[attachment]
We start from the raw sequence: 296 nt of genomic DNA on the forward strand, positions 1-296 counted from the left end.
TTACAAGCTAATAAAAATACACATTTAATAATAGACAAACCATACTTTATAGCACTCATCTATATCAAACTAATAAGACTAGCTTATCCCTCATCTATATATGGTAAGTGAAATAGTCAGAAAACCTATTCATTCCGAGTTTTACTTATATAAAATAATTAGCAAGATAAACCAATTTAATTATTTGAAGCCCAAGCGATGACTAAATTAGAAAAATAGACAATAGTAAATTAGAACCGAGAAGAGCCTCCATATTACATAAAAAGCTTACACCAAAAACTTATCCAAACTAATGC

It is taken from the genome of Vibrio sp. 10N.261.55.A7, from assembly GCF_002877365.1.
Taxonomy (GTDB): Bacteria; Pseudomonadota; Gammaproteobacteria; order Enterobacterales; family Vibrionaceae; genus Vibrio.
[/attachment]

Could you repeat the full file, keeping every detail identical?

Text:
We start from the raw sequence: 296 nt of genomic DNA on the forward strand, positions 1-296 counted from the left end.
TTACAAGCTAATAAAAATACACATTTAATAATAGACAAACCATACTTTATAGCACTCATCTATATCAAACTAATAAGACTAGCTTATCCCTCATCTATATATGGTAAGTGAAATAGTCAGAAAACCTATTCATTCCGAGTTTTACTTATATAAAATAATTAGCAAGATAAACCAATTTAATTATTTGAAGCCCAAGCGATGACTAAATTAGAAAAATAGACAATAGTAAATTAGAACCGAGAAGAGCCTCCATATTACATAAAAAGCTTACACCAAAAACTTATCCAAACTAATGC

It is taken from the genome of Vibrio sp. 10N.261.55.A7, from assembly GCF_002877365.1.
Taxonomy (GTDB): Bacteria; Pseudomonadota; Gammaproteobacteria; order Enterobacterales; family Vibrionaceae; genus Vibrio.